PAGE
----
This is not a good year to be Ben Chandler.
Chandler, a Versailles Democrat, breezed through four elections to represent Central Kentucky's 6th Congressional District. In 2006, the Republicans couldn't even find someone to challenge him.
That year, Democrats won control of Congress and awarded Chandler a seat on the powerful House Appropriations Committee. The seat lets him steer federal dollars to projects of his choice and boosts his campaign fund-raising with lobbyists and other insiders.
This year is different. Thirty-four months into an economic recession, voters say they're sore at the Democrats running Washington for not ending it and mad about government overreach and growing deficits.
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Believing in big government is unpopular this year, as is being an incumbent Democrat. Chandler, 51, has both targets on his back.
"Ben has a tough case to make," said state Rep. Bob Damron, D-Nicholasville, a longtime friend.
Kentucky benefits more than most states from federal spending, particularly entitlement programs like Social Security, Medicare and Medicaid, Damron said. However, Kentuckians say they want spending slashed, he said.
"You always wonder about people who oppose government spending unless it's for them," Damron said. "I think people are upset about spending because they hear about it on the radio all the time. And all of us are worried about the deficits. But a lot of this spending was aimed at helping people get through these tough times."
Chandler stresses his independence as he prepares to face Republican lawyer Andy Barr of Lexington on Nov. 2.
He never moved to Washington; he bunks in his office and flies home on weekends. His campaign commercials don't identify him as a Democrat. They barely admit that he sits in Congress, focusing instead on his stint a decade ago as Kentucky's attorney general.
Mindful of public opinion, he stopped using the words "stimulus spending." He was warned they poll badly. Now he refers to "the Recovery Act" when discussing the $787 billion in federal aid he supported last year to prop up the ailing economy.
But after 19 years in public office, Chandler is who he is — a career politician, the grandson of a popular Kentucky governor — and he says government is how society pools its resources to educate children, build highways and sometimes save the economy.
"When this recession started, you had a $2 trillion gap in the economy, which represents $2 trillion worth of lost jobs. Now, do you accept all of those lost jobs? Or do you throw something into the breach to try and prevent the country from descending into economic chaos?" Chandler asked on a recent evening.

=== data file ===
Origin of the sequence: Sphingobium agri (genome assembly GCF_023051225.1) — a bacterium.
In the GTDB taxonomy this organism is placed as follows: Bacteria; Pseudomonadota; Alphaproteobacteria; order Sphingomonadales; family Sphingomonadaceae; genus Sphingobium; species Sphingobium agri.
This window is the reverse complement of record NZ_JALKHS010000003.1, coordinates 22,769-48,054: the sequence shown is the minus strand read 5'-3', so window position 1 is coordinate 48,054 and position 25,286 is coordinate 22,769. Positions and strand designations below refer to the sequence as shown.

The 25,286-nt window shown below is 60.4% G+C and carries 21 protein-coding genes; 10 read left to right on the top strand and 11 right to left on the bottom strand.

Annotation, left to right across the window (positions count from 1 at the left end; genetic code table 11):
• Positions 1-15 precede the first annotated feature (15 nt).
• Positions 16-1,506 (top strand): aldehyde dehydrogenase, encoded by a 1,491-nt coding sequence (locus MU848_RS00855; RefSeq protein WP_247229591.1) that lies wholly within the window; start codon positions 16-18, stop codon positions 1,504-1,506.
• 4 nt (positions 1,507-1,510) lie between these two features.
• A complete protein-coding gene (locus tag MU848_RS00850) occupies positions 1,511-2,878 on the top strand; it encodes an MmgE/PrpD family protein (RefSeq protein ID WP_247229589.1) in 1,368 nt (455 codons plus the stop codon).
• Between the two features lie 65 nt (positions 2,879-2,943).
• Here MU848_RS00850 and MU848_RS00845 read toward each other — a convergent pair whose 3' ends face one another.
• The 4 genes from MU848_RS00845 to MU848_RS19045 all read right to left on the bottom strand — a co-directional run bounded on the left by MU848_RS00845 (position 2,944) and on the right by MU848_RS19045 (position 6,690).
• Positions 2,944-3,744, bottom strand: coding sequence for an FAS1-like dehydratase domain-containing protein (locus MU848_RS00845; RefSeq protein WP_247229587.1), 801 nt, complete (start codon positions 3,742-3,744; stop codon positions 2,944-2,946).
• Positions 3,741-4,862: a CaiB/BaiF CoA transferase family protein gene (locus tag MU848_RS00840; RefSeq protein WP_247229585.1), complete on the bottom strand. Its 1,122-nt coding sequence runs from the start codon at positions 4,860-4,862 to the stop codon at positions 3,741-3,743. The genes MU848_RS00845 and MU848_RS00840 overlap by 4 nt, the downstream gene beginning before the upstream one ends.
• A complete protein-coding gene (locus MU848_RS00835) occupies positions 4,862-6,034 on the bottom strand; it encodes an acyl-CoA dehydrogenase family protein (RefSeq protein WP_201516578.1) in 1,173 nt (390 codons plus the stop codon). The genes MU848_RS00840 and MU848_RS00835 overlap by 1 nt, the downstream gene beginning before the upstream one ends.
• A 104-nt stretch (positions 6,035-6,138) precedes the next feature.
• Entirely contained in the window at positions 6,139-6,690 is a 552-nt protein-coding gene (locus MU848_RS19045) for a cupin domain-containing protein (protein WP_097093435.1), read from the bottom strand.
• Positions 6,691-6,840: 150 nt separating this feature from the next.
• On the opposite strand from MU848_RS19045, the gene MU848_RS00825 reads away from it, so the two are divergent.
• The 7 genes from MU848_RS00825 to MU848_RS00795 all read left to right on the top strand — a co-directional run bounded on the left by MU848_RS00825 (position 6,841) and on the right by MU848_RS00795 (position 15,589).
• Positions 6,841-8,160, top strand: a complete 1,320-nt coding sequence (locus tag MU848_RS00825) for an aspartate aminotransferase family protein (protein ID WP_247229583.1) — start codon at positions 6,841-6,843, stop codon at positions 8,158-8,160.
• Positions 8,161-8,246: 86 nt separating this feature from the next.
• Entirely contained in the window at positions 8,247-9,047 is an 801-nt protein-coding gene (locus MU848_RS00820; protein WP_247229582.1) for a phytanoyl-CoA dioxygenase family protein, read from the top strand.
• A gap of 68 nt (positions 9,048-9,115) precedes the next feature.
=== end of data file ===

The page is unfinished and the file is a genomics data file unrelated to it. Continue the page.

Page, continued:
He was speaking at Eastern Kentucky University in Richmond. Minutes earlier, he had announced $2.4 million in earmarked federal spending for research to turn vegetation and algae into fuel, on top of $3.6 million he secured in 2009.
EKU'S biofuels research partner, defense contractor General Atomics of San Diego, has given Chandler's campaign at least $9,000. EKU officials gave Chandler $3,750 more last December.
On the campaign trail this summer, Chandler dashed from check presentations to ribbon cuttings to show him pumping federal money into his district. Lexington got the Newtown Pike extension for $12.4 million. Estill County got nearly $7 million for a wastewater treatment system.
"I make no apologies for those things, regardless of the atmosphere," he said. "It's an easy call when you consider what sort of value these projects are going to bring to their communities."
No issue divides Chandler from Barr, his GOP challenger, as neatly as the $787 billion federal stimulus package that Congress passed in 2009. The package funded infrastructure projects and helped states cover the costs of schools, jobless benefits and Medicaid.
Chandler said the stimulus kept enough money circulating to stop the country from sliding into a depression. Deficits are worrisome, but high unemployment is worse, he said, and there are times when Washington is the only entity that can spend enough to unfreeze the economy. Following the same logic, Chandler voted this summer for a smaller $26 billion state aid package.
In an interview, Barr said the stimulus was a waste as evidenced by a national unemployment rate that rose in August to 9.6 percent.
"Not only has it added nearly a trillion dollars to our national debt, it failed to do the job," Barr said.
The nonpartisan Congressional Budget Office backs Chandler's argument. In an August report, the CBO said the stimulus raised the gross domestic product by up to 4.5 percent and increased the number of people employed by up to 3.3 million, compared to what would have happened without it.
Kentucky got $3 billion from the stimulus. Roughly two-thirds went to Medicaid, which provides health care to one in five Kentuckians, and to public schools, preventing teacher layoffs.
"Without the stimulus funds, those two vital services likely would have experienced significant cuts," Democratic Gov. Steve Beshear said. "More than 3,000 Kentuckians are signing up for Medicaid each month thanks to the economic downturn."
Some stimulus funding circled back possibly to benefit Chandler.
The Beshear administration said the Transportation Cabinet was so overwhelmed with $421 million in stimulus money that it established a politically appointed $80,000-a-year job in the cabinet's Office of Budget and Fiscal Management to handle the extra load. Beshear hired Chandler's wife Jennifer. Chandler said he had nothing to do with the hire. Previously, his wife worked for $75,000 a year at Beshear's Department for Local Government.